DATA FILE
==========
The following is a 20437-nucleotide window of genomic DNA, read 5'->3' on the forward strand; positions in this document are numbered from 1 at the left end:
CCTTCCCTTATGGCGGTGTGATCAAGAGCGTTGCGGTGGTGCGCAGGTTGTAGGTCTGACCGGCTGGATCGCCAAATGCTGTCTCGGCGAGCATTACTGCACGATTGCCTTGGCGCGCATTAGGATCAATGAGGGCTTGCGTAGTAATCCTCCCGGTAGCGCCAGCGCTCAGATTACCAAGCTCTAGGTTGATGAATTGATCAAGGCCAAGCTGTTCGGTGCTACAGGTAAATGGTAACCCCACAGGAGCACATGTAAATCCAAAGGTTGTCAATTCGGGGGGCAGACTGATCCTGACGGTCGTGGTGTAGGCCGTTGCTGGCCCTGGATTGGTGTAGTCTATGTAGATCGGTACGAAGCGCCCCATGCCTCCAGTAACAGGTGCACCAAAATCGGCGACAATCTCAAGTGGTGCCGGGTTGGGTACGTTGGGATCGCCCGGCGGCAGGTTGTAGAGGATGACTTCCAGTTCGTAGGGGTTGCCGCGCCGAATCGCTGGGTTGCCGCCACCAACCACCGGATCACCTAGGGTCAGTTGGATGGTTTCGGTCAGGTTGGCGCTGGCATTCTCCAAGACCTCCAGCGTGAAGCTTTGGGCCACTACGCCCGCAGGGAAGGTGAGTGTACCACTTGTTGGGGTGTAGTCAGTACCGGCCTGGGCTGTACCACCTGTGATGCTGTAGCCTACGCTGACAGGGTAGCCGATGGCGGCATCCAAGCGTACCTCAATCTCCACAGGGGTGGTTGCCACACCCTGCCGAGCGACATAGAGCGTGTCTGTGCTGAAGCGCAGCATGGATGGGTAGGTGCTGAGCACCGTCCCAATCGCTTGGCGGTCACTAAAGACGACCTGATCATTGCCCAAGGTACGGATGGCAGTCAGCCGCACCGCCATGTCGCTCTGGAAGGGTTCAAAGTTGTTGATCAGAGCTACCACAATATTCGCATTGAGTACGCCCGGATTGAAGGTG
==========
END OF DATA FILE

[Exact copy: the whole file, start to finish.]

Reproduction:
The following is a 20437-nucleotide window of genomic DNA, read 5'->3' on the forward strand; positions in this document are numbered from 1 at the left end:
CCTTCCCTTATGGCGGTGTGATCAAGAGCGTTGCGGTGGTGCGCAGGTTGTAGGTCTGACCGGCTGGATCGCCAAATGCTGTCTCGGCGAGCATTACTGCACGATTGCCTTGGCGCGCATTAGGATCAATGAGGGCTTGCGTAGTAATCCTCCCGGTAGCGCCAGCGCTCAGATTACCAAGCTCTAGGTTGATGAATTGATCAAGGCCAAGCTGTTCGGTGCTACAGGTAAATGGTAACCCCACAGGAGCACATGTAAATCCAAAGGTTGTCAATTCGGGGGGCAGACTGATCCTGACGGTCGTGGTGTAGGCCGTTGCTGGCCCTGGATTGGTGTAGTCTATGTAGATCGGTACGAAGCGCCCCATGCCTCCAGTAACAGGTGCACCAAAATCGGCGACAATCTCAAGTGGTGCCGGGTTGGGTACGTTGGGATCGCCCGGCGGCAGGTTGTAGAGGATGACTTCCAGTTCGTAGGGGTTGCCGCGCCGAATCGCTGGGTTGCCGCCACCAACCACCGGATCACCTAGGGTCAGTTGGATGGTTTCGGTCAGGTTGGCGCTGGCATTCTCCAAGACCTCCAGCGTGAAGCTTTGGGCCACTACGCCCGCAGGGAAGGTGAGTGTACCACTTGTTGGGGTGTAGTCAGTACCGGCCTGGGCTGTACCACCTGTGATGCTGTAGCCTACGCTGACAGGGTAGCCGATGGCGGCATCCAAGCGTACCTCAATCTCCACAGGGGTGGTTGCCACACCCTGCCGAGCGACATAGAGCGTGTCTGTGCTGAAGCGCAGCATGGATGGGTAGGTGCTGAGCACCGTCCCAATCGCTTGGCGGTCACTAAAGACGACCTGATCATTGCCCAAGGTACGGATGGCAGTCAGCCGCACCGCCATGTCGCTCTGGAAGGGTTCAAAGTTGTTGATCAGAGCTACCACAATATTCGCATTGAGTACGCCCGGATTGAAGGTG